1. The effects of acute alterations in energy intake on the thermoregulatory responses to a cooling stimulus were studied in healthy, normal weight, young female subjects. On separate occasions, seven subjects were underfed for 7 days at 60 kJ day−1 kg−1 ideal body weight and six subjects were starved for 48 h. The cooling stimulus was provided by a coverall perfused with water at 16°C.
2. After the application of the cooling stimulus, central body (auditory canal) temperature rose initially in both studies. After underfeeding, the magnitude of this rise in temperature was not significantly different from that seen in the normally fed state. After 48 h starvation, the rise in temperature on cooling was reduced from 0.30 (sem 0.03) to 0.10 (0.04)°C (P < 0.01). In two subjects in whom central body temperature had been maintained in the normally fed state, a fall occurred after starvation.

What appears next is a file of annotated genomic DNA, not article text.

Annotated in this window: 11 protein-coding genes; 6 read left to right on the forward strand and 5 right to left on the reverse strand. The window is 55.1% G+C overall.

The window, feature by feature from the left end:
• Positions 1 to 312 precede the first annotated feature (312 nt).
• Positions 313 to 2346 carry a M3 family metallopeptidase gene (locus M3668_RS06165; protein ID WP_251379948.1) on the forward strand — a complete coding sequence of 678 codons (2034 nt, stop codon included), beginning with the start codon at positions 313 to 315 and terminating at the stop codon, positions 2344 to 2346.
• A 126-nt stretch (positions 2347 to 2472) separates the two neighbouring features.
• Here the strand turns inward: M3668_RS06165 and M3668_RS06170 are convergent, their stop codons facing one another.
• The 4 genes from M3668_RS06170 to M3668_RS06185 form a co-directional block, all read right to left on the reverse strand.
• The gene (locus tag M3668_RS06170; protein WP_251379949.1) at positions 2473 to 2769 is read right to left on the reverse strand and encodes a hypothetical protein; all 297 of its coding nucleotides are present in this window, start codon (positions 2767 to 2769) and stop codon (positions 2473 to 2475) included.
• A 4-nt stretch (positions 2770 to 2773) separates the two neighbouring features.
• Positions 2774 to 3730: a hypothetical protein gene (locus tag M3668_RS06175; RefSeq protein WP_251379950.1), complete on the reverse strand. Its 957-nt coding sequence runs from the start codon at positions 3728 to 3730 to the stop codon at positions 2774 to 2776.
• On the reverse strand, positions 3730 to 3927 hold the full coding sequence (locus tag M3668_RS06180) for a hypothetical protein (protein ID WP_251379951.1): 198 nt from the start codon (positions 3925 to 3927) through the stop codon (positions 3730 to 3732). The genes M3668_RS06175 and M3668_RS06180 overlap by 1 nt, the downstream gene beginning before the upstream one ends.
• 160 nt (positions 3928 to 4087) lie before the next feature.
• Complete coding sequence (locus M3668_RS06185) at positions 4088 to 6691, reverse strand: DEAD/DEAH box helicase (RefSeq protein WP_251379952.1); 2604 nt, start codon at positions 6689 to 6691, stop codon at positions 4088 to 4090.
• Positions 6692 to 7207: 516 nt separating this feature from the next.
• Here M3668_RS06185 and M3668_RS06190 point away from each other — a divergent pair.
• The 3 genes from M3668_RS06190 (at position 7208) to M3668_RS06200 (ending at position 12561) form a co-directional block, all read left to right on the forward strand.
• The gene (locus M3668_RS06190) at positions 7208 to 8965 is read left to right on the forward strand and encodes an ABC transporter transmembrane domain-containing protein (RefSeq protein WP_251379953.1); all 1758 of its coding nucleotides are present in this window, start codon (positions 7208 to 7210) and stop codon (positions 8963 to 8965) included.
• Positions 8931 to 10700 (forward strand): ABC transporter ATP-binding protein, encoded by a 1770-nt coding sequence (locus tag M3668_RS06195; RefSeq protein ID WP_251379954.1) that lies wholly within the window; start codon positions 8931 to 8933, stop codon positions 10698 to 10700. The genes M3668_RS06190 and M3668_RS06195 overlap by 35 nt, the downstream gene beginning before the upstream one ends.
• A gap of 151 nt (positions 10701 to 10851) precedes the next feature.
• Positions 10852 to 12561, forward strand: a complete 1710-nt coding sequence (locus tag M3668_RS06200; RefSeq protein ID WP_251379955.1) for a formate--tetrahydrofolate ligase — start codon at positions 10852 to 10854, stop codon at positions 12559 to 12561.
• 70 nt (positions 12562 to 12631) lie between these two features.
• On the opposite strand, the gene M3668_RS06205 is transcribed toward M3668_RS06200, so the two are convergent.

3. Underfeeding for 7 days did not affect thermogenesis or the degree of vasoconstriction in the forearm or hand in response to cooling.
4. After 48 h starvation, the thermogenic response to cooling was abolished and blood flow in the forearm remained higher than in the normally fed state.
5. In normal weight young females, thermoregulatory responses to a cooling stimulus were therefore substantially affected by 48 h starvation but not by 7 days underfeeding.